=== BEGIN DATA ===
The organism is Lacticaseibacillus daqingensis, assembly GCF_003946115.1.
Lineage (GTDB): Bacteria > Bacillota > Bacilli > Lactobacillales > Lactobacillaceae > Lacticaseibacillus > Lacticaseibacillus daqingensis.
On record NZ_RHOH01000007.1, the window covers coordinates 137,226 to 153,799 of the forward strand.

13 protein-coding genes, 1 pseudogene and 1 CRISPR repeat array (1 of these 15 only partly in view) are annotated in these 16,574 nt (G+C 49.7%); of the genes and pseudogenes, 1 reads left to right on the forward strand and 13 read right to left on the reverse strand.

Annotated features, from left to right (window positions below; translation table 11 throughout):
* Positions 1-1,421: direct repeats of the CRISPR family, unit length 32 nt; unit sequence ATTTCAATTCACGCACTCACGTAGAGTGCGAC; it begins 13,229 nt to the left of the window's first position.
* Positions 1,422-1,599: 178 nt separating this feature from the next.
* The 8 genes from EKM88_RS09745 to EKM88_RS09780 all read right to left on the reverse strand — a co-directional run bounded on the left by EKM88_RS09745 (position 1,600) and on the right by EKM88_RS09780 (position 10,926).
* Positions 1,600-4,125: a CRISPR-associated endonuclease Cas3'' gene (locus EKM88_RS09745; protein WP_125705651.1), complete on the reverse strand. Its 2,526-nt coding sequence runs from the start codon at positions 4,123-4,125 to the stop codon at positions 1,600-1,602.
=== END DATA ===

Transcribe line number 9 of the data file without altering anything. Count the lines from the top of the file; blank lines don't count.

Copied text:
* Positions 1,600-4,125: a CRISPR-associated endonuclease Cas3'' gene (locus EKM88_RS09745; protein WP_125705651.1), complete on the reverse strand. Its 2,526-nt coding sequence runs from the start codon at positions 4,123-4,125 to the stop codon at positions 1,600-1,602.